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DPM: OECD, EU requirements mean nation has to consider new tax regimes

As the government is forced to do away with the systems that may have once made this financial jurisdiction attractive to international business companies (IBCs), it now has to evaluate new tax regimes in order to broaden the base that could be eroded as a result of the requirements handed down from the European Union (EU) and Organisation for Economic Development and Cooperation (OECD), for The Bahamas to ensure IBCs have economic substance in this country and that all of their substantial owners are known and listed. The jurisdiction also could be forced to eliminate upfront concessions for foreign investment projects in favor of more equitable models.

These points were made by Deputy Prime Minister and Minister of Finance Peter Turnquest, during the launch of HLB International’s executives conference, hosted this year by HLB Galanis & Co. Turnquest explained that The Bahamas will have to, and has begun the process of, removing preferential tax regimes for domestic versus foreign investments and exploring new forms of government revenue.

“Indeed, the advancement of the EU’s BEPS (Base Erosion and Profit Shifting)-inclusive framework and the OECD’s automatic exchange of tax information and harmful tax initiatives are making life very interesting for many jurisdictions around the world, particularly small financial centers like ours that rely on wealth management activities for a significant portion of GDP (gross domestic product) and for career growth for our talented pool of young professionals,” he said.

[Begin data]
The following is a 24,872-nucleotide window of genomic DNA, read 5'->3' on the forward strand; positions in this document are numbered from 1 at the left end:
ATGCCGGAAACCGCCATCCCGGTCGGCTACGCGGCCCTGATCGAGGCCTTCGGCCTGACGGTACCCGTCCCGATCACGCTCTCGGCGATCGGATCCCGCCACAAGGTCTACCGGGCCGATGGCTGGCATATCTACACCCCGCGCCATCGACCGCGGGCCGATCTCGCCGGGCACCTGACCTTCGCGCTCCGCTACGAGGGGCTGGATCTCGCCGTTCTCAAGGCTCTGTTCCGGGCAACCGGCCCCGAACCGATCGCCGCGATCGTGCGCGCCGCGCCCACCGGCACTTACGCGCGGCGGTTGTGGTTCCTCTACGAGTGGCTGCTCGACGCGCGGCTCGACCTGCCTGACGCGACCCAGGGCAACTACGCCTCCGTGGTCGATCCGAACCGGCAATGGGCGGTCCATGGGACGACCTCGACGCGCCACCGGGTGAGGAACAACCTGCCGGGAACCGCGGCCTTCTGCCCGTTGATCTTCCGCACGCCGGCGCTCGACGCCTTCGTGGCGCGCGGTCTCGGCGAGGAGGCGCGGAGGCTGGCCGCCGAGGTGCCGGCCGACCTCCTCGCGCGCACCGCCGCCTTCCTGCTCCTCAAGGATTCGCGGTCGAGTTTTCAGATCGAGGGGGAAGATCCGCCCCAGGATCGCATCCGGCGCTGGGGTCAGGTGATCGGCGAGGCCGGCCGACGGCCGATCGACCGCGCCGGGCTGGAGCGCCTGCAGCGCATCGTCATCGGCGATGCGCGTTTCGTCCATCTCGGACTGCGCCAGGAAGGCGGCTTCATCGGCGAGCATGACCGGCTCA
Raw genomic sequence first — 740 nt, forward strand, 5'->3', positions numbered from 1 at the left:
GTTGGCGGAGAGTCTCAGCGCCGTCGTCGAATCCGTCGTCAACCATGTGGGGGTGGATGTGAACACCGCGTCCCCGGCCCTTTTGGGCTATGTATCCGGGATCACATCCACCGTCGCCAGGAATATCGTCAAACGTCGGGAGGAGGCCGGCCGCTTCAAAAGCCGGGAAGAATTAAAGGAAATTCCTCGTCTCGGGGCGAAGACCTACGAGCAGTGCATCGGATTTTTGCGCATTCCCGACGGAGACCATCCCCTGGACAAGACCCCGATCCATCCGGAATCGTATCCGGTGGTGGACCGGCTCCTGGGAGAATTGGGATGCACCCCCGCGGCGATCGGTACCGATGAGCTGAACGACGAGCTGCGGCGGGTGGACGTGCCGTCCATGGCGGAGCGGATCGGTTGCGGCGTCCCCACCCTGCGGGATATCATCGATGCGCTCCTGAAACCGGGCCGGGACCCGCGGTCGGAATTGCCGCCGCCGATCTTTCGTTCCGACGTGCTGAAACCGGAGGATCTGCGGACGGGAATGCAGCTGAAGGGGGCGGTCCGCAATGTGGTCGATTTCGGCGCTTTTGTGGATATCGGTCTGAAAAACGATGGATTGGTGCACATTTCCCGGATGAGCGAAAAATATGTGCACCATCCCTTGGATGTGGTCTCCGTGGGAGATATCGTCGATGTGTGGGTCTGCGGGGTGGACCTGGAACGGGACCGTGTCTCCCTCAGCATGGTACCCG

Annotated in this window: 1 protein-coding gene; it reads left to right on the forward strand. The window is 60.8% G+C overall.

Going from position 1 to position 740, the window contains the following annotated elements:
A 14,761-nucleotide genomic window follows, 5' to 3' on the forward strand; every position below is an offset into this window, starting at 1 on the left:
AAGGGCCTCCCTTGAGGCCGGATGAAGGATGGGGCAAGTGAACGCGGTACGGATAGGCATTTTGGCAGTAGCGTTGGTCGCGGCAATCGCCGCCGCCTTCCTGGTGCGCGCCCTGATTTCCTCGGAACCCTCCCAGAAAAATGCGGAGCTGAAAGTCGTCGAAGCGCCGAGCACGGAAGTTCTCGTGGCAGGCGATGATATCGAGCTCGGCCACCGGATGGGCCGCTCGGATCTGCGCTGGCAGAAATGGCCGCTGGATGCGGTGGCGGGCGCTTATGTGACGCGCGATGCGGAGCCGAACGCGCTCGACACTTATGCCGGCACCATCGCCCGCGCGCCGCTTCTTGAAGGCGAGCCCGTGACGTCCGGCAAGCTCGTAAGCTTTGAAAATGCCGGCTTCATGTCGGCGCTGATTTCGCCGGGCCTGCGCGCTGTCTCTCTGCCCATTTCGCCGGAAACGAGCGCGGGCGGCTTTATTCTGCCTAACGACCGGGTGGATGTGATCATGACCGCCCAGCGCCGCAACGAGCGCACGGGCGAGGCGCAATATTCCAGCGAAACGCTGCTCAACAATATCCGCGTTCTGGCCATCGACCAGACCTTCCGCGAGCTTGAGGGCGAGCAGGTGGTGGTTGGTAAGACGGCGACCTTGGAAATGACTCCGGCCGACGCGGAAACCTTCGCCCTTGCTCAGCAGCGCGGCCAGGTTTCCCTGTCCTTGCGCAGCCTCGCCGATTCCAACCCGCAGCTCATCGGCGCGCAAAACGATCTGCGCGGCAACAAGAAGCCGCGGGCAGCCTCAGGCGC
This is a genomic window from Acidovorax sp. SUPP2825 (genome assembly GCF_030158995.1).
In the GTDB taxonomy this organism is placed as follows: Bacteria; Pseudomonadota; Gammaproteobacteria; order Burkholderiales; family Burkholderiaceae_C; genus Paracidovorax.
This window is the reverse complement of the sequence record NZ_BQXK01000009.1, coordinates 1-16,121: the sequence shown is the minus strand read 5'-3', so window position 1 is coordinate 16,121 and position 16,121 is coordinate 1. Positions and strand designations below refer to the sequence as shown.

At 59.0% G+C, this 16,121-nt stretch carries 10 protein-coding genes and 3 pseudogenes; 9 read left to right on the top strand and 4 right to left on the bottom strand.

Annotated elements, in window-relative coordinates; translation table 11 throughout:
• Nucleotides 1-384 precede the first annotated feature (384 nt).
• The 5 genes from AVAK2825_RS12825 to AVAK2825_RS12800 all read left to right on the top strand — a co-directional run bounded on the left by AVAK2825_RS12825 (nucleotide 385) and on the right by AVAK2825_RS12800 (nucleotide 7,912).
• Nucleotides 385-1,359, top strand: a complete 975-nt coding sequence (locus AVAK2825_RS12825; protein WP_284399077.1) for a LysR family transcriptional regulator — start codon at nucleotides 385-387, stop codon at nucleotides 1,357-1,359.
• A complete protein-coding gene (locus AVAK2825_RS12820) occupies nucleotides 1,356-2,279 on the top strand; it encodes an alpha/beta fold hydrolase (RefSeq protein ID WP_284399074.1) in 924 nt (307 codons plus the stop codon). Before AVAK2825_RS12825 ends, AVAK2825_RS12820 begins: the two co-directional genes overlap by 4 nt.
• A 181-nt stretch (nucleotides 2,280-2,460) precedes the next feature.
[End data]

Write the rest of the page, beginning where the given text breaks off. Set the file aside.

“Many countries are grappling with structural changes that are being forced upon them and finding the right mix of tax systems, rates and innovation to remain compliant with these global standard setters.”

Turnquest called the position The Bahamas and other jurisdictions are in due to the pressures of the EU and OECD “unenviable”, explaining that there is no escape from the discussion of taxes as this country moves into 2019.

“This topic will become the subject of what I’m sure will be contentious but hopefully constructive debate,” Turnquest said.

He added that The Bahamas must also consider “possible replacements to the business license fee structure; reducing customs duty over time, as we move towards participation in the World Trade Organization; and optimizing the rating scale for a number of existing taxes and fees, particularly where the fees do not cover the cost of operations, and where our revenue yield is below standard”.

Turnquest told the HLB International executives that the government has had to undertake myriad legislative reforms including the introduction of International Public Sector Accounting Standards and new charts of accounts, fiscal responsibility legislation, public financial management legislation, public debt management legislation and public procurement legislation.

Yesterday, legislation was tabled that will move forward many of the EU’s and OECD’s wishes for the financial services industry of The Bahamas.

Chester Robards

Senior Business Reporter at The Nassau Guardian
Chester Robards rejoined The Nassau Guardian in November 2017 as a senior business reporter. He has covered myriad topics and events for The Nassau Guardian.
Education: Florida International University, BS in Journalism
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